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EPA in Delaware

Mirror Lake Reflects ‘Significant Improvement’

Stories of Progress in Achieving Healthy Waters

U.S. EPA Region 3 Water Protection Division

Dover, Delaware • February 26, 2015

Delaware officials report a 60 percent baseline reduction of contaminants in fish, water and sediment one year after an EPA-aided restoration project at Mirror Lake in Dover, Delaware.

Scientists from the Delaware Department of Natural Resources and Environmental Control (DNREC) like what they see when they look into Mirror Lake. Only one year after completing an innovative restoration project, tests are showing “significant improvement” in the lake’s health – progress that DNREC says would have taken nature alone at least two decades to achieve.

EPA’s Mid-Atlantic Water Protection Division provided $73,800 in Section 319 funds for wetland restoration and other improvements as part of the project by Delaware to clean up and restore Mirror Lake – considered a gateway to the state capital.

Mirror Lake had been in decline for several decades due, in large part, to contaminants (PCBs, mercury and PAHs) in bottom sediments that are transferred to fish.

In the fall of 2013, contractors applied nearly 80 tons of an activated carbon product – the same technology used in many water filters – to bind contaminants in the lake’s sediments. Scientists did baseline testing immediately prior to the work and then went back a year later to test again.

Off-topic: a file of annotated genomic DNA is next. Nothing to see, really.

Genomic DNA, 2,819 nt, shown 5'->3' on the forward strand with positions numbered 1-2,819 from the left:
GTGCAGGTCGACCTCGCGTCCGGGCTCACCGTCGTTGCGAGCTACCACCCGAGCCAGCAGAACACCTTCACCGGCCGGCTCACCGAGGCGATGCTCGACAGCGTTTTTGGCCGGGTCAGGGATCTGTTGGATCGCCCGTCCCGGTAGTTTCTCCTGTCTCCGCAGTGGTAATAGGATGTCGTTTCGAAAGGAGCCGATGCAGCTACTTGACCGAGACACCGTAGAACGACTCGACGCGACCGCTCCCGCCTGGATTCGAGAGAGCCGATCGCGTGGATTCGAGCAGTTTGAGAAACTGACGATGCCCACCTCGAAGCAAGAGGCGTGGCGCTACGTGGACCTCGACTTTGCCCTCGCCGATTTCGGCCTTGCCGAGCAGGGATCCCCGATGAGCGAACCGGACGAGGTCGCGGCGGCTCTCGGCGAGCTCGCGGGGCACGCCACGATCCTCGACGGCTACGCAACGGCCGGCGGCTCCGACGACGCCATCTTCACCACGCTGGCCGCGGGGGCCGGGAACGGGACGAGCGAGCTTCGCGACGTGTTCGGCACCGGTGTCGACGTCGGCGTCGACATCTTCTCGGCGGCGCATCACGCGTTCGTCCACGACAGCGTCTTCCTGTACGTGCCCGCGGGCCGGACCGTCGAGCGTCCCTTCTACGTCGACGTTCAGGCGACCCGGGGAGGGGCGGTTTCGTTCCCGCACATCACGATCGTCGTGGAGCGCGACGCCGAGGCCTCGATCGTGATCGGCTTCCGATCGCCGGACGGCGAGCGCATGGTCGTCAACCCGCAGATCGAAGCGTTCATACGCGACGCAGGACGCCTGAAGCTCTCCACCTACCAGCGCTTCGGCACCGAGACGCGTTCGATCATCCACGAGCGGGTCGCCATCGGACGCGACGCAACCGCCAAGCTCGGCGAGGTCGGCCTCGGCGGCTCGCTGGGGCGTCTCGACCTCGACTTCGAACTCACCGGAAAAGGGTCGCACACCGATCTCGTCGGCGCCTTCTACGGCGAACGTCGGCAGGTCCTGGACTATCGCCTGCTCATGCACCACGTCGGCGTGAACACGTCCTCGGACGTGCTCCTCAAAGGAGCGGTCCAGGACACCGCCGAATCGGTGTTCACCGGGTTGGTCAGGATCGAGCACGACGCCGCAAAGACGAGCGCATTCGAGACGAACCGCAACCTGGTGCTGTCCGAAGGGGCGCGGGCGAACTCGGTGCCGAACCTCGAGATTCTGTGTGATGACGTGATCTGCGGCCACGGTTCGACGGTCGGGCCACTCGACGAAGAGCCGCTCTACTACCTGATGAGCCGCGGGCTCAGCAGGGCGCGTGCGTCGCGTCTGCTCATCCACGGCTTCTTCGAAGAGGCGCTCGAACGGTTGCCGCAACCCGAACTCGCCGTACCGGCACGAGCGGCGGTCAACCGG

They found a 60 percent reduction in the contaminants, “well on the way” to attaining the targeted decline of 70-90 percent within three to five years, according to DNREC.

Over that timeframe, the project is expected to result in the reduction or removal of the fish consumption advisory for Mirror Lake and the St. Jones River downstream to Court Street in Dover.

Check out this new DNREC YouTube video Exit for more on the project’s success so far.

The EPA funds were used to convert a sandbar into a landscaped wetland; supply stakes, native plants and trees; and protect the shoreline from erosion with artificial coir logs made of coconut husks and hulls wrapped in netting.

The Mirror Lake project is just a few miles downstream of the Silver Lake Park stream restoration project completed in 2012 with more than $200,000 in Section 319 funds.

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